Grace Islet Chronology – Provincial Archaeological Site Record Information

Flotilla to Grace Islet, June 21st 2014

Flotilla to Grace Islet, June 21st 2014

Grace Islet Chronology – Provincial Archaeological Site Record Information

From time immemorial –Coast Salish village known in Hul’qumi’num as “Shiyahwt,” or “SYOWT” in Sencoten, at the site of present-day Ganges. In the Hul’qumi’num language the islet is “shmukw’elu”, roughly “a place to have funerals and containers (for bodies).”

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Honour Grace Islet Burial Ground

Grace Islet, indigenous cultural site in Ganges Harbour off Salt Spring Island, is threatened by development

Grace Islet, an indigenous cultural site in Ganges Harbour off Salt Spring Island, is threatened by development

All of the First Nations in the area are concerned about this site. Traditionally, many different tribes would have come to Ganges Harbour to harvest fish and other food supplies; therefore the islet is considered of great importance as a final resting place of ancestors of Saanich as well as Cowichan and Penelakut peoples.

There’s strong support for preservation of the islet as a burial ground on Salt Spring. One year ago, after the centre of the islet was scraped down to bedrock in preparation for construction, disturbing the ancient site in breach of the original site alteration permit conditions, we held a public meeting in Ganges to give elders from the Penelakut, Cowichan and Saanich First Nations an opportunity to tell islanders the importance of Grace Islet to their peoples and their traditions. Over one hundred people turned out, overflowing the room, and we launched a letter-writing campaign to the Minister. A similar meeting held this spring was also packed.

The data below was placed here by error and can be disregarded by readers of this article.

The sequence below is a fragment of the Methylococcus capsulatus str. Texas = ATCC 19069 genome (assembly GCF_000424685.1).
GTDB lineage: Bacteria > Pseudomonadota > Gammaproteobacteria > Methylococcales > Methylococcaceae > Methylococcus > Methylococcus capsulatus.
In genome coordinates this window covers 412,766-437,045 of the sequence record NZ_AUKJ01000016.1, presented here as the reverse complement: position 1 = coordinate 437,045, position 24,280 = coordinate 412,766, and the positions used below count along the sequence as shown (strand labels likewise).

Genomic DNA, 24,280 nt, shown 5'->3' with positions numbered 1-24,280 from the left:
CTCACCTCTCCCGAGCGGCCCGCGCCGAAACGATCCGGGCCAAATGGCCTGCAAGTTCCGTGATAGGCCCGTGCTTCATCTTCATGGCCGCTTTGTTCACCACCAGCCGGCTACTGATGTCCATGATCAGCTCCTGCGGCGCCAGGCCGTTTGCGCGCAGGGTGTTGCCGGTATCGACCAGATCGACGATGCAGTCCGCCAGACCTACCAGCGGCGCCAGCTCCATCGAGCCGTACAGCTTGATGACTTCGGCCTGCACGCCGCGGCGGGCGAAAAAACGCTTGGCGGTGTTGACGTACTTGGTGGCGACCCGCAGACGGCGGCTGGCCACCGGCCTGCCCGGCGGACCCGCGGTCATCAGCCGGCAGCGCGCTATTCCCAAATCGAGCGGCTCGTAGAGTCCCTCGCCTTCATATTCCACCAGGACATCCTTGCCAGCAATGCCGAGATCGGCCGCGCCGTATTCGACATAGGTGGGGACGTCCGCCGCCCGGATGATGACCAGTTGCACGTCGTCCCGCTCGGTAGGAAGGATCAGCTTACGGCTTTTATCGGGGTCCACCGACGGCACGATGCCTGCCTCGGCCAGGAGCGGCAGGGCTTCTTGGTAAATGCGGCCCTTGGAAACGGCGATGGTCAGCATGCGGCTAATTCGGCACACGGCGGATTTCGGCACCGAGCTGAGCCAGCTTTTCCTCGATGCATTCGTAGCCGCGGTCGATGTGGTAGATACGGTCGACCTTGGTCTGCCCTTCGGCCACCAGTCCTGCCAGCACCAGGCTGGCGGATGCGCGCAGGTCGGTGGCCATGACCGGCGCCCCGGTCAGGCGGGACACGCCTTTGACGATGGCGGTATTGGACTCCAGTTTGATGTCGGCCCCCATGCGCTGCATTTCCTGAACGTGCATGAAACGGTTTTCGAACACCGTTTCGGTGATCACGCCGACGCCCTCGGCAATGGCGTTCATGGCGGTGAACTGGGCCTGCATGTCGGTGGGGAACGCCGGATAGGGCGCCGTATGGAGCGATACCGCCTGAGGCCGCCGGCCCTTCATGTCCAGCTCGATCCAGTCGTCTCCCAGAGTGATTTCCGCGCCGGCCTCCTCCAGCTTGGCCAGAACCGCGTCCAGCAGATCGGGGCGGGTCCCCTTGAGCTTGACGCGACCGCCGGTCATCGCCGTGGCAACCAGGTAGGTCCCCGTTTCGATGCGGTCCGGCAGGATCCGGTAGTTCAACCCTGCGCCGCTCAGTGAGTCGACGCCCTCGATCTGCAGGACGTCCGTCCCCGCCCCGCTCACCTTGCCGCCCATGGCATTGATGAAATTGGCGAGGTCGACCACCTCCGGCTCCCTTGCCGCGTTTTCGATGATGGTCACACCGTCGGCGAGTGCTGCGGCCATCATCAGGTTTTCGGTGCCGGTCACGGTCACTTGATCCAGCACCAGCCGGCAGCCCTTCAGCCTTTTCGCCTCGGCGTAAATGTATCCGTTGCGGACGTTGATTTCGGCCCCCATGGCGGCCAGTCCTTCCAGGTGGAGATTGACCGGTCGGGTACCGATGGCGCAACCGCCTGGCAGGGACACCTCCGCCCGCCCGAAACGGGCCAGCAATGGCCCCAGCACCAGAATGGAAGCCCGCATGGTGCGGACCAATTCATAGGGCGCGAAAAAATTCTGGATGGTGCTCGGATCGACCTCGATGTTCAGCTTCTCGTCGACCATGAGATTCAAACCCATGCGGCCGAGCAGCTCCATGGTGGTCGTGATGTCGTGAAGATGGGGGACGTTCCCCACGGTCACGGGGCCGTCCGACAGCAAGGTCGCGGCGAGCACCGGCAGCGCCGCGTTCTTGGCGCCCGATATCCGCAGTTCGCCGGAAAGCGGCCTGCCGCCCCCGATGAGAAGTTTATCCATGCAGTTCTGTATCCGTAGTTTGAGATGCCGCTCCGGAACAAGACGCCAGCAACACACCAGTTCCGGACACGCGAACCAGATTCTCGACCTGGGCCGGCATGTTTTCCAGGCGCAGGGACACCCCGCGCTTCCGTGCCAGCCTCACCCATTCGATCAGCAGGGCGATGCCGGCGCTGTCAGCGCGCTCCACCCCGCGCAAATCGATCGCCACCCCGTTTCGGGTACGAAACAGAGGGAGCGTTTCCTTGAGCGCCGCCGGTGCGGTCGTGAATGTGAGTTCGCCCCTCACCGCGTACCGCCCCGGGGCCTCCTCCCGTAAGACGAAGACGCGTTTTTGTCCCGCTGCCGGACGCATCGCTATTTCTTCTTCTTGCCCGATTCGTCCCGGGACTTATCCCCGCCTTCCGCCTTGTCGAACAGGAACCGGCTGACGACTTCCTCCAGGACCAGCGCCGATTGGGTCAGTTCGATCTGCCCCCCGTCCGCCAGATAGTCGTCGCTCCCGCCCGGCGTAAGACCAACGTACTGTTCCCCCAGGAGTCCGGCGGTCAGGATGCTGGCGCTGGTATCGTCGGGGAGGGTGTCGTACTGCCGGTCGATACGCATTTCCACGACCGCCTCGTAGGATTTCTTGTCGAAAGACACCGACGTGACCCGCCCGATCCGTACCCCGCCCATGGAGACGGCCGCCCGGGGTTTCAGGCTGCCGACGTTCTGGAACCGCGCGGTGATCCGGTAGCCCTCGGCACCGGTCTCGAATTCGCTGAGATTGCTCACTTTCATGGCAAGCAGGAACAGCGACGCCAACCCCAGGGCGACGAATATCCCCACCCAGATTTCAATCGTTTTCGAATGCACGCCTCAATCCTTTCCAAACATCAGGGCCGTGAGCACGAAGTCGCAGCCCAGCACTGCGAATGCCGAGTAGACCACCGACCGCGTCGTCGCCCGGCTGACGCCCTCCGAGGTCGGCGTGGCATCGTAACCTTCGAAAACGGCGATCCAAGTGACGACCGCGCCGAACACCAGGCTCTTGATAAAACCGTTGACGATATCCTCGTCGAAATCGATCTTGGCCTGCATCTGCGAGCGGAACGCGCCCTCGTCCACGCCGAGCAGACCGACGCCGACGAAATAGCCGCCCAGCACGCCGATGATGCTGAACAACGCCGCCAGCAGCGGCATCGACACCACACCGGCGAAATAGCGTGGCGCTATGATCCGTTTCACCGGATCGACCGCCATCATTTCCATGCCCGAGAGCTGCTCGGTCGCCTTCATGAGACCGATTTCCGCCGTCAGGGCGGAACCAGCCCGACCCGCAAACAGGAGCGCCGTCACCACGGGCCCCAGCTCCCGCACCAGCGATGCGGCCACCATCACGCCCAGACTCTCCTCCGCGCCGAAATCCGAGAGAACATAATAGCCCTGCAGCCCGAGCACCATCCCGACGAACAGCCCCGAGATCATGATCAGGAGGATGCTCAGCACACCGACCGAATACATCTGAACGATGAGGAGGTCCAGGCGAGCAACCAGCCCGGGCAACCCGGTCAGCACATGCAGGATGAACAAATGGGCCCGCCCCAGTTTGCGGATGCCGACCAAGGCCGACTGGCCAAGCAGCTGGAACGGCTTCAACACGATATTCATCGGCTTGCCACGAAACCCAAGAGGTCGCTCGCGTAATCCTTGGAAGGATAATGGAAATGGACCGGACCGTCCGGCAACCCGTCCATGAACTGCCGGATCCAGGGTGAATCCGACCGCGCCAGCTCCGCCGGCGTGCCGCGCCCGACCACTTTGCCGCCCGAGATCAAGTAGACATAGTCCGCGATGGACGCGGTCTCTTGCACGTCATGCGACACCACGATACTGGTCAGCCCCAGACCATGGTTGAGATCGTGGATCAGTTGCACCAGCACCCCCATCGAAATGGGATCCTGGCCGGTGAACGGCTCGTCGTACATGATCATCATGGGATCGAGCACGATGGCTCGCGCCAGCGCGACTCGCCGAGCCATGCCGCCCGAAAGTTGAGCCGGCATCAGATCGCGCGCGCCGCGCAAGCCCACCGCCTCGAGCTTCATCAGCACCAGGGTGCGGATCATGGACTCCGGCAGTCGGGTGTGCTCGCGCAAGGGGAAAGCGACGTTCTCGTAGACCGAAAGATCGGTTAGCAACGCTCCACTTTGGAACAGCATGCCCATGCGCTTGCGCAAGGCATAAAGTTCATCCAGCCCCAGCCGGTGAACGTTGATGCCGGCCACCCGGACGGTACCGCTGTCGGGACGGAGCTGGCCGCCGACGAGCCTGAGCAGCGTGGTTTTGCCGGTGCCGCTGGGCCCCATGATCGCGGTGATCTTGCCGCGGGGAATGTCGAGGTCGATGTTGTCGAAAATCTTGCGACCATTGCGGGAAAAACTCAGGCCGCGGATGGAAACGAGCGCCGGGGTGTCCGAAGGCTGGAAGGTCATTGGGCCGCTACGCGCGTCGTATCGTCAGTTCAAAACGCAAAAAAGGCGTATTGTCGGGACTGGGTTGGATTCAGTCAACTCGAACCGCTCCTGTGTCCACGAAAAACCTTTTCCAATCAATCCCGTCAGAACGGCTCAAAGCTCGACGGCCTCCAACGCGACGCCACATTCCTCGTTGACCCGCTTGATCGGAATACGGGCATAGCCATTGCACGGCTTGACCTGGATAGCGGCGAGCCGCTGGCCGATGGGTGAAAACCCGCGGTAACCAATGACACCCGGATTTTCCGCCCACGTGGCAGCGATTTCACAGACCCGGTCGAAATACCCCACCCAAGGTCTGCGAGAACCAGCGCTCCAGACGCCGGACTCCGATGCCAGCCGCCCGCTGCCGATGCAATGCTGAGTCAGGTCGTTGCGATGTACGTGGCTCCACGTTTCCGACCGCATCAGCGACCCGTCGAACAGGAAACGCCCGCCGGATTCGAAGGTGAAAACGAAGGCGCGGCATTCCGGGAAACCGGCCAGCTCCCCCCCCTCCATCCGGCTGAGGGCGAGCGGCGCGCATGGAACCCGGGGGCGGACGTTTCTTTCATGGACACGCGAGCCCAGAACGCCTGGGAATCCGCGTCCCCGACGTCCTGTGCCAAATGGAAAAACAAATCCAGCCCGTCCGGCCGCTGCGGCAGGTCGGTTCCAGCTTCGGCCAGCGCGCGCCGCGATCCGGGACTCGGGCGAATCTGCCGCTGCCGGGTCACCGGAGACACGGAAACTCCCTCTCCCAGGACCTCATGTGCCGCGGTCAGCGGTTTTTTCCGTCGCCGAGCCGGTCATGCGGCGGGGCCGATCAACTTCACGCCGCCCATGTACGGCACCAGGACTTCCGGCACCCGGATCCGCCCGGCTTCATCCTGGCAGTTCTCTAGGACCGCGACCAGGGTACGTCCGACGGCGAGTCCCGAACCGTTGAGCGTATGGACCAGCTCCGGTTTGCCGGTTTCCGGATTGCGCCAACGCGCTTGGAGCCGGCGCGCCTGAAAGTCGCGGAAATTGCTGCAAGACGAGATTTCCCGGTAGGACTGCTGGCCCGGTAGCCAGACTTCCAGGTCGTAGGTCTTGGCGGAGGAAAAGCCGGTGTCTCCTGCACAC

People get it – you don’t build on top of a cemetery. All our elected officials get it, too – from our CRD Director, our Islands Trust Trustees, our MLA Gary Holman and our MP Elizabeth May, all have met together to try to find a way to come to an appropriate resolution.

The situation is now at a critical stage – the owner has hired a builder, who could begin construction any day.

It all goes back to 2006 when human remains were discovered on the islet by kayakers, and the BC Archaeology Branch established that it was indeed a burial islet.

Yes, the owner has gone through the process to acquire the necessary permits, but the process is flawed. In August 2013 the BC Archaeological Branch itself stated in a letter to First Nations that the best outcome would be to refuse the extension of the permit for residential construction, but that the Province had no funds or program to make this possible. But we think Minister Thomson needs to know there is another way – and that our community would offer its support in coming to a just resolution. The Minister has the authority to suspend the permit and stop the development.

Please sign this Petition and share this information with your networks. Adam Olsen, interim leader of the Green Party and member of Tsartlip First Nation, is working with NDP MLA Gary Holman to pursue the matter in the Legislature. Honour the Grace Islet Burial Ground!